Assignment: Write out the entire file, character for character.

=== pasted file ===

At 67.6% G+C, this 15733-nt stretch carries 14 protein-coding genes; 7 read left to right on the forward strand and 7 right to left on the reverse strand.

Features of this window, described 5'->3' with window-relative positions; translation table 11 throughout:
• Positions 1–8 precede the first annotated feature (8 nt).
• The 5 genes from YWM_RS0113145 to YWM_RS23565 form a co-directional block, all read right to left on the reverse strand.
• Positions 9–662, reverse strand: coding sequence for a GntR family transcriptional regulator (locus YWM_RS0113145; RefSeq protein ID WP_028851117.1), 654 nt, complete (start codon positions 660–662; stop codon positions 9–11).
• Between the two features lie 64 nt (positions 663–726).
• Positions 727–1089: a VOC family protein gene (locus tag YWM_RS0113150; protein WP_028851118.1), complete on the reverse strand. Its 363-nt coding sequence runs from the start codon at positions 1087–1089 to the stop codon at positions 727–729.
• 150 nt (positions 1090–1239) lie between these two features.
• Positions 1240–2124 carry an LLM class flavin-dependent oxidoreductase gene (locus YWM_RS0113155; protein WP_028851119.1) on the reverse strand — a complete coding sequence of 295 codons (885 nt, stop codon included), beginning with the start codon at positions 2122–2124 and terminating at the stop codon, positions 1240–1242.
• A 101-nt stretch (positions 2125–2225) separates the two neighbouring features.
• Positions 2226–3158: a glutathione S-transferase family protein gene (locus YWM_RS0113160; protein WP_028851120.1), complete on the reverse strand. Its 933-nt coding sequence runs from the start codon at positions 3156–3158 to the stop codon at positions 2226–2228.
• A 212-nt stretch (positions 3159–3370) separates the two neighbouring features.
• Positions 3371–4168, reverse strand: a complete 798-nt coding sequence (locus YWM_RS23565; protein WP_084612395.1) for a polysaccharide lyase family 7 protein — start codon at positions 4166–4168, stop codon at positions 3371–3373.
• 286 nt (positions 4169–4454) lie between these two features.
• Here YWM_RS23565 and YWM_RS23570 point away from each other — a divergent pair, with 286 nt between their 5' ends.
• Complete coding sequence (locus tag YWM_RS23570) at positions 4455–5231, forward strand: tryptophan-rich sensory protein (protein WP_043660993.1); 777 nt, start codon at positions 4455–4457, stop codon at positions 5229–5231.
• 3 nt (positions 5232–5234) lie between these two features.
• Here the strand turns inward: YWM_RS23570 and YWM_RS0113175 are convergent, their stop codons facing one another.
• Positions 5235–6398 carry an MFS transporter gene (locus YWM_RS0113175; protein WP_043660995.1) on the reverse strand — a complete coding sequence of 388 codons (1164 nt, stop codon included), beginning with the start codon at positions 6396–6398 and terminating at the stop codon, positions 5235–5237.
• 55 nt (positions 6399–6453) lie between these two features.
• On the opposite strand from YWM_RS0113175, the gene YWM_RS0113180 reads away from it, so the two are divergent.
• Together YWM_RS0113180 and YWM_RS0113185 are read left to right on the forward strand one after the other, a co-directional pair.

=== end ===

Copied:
At 67.6% G+C, this 15733-nt stretch carries 14 protein-coding genes; 7 read left to right on the forward strand and 7 right to left on the reverse strand.

Features of this window, described 5'->3' with window-relative positions; translation table 11 throughout:
• Positions 1–8 precede the first annotated feature (8 nt).
• The 5 genes from YWM_RS0113145 to YWM_RS23565 form a co-directional block, all read right to left on the reverse strand.
• Positions 9–662, reverse strand: coding sequence for a GntR family transcriptional regulator (locus YWM_RS0113145; RefSeq protein ID WP_028851117.1), 654 nt, complete (start codon positions 660–662; stop codon positions 9–11).
• Between the two features lie 64 nt (positions 663–726).
• Positions 727–1089: a VOC family protein gene (locus tag YWM_RS0113150; protein WP_028851118.1), complete on the reverse strand. Its 363-nt coding sequence runs from the start codon at positions 1087–1089 to the stop codon at positions 727–729.
• 150 nt (positions 1090–1239) lie between these two features.
• Positions 1240–2124 carry an LLM class flavin-dependent oxidoreductase gene (locus YWM_RS0113155; protein WP_028851119.1) on the reverse strand — a complete coding sequence of 295 codons (885 nt, stop codon included), beginning with the start codon at positions 2122–2124 and terminating at the stop codon, positions 1240–1242.
• A 101-nt stretch (positions 2125–2225) separates the two neighbouring features.
• Positions 2226–3158: a glutathione S-transferase family protein gene (locus YWM_RS0113160; protein WP_028851120.1), complete on the reverse strand. Its 933-nt coding sequence runs from the start codon at positions 3156–3158 to the stop codon at positions 2226–2228.
• A 212-nt stretch (positions 3159–3370) separates the two neighbouring features.
• Positions 3371–4168, reverse strand: a complete 798-nt coding sequence (locus YWM_RS23565; protein WP_084612395.1) for a polysaccharide lyase family 7 protein — start codon at positions 4166–4168, stop codon at positions 3371–3373.
• 286 nt (positions 4169–4454) lie between these two features.
• Here YWM_RS23565 and YWM_RS23570 point away from each other — a divergent pair, with 286 nt between their 5' ends.
• Complete coding sequence (locus tag YWM_RS23570) at positions 4455–5231, forward strand: tryptophan-rich sensory protein (protein WP_043660993.1); 777 nt, start codon at positions 4455–4457, stop codon at positions 5229–5231.
• 3 nt (positions 5232–5234) lie between these two features.
• Here the strand turns inward: YWM_RS23570 and YWM_RS0113175 are convergent, their stop codons facing one another.
• Positions 5235–6398 carry an MFS transporter gene (locus YWM_RS0113175; protein WP_043660995.1) on the reverse strand — a complete coding sequence of 388 codons (1164 nt, stop codon included), beginning with the start codon at positions 6396–6398 and terminating at the stop codon, positions 5235–5237.
• 55 nt (positions 6399–6453) lie between these two features.
• On the opposite strand from YWM_RS0113175, the gene YWM_RS0113180 reads away from it, so the two are divergent.
• Together YWM_RS0113180 and YWM_RS0113185 are read left to right on the forward strand one after the other, a co-directional pair.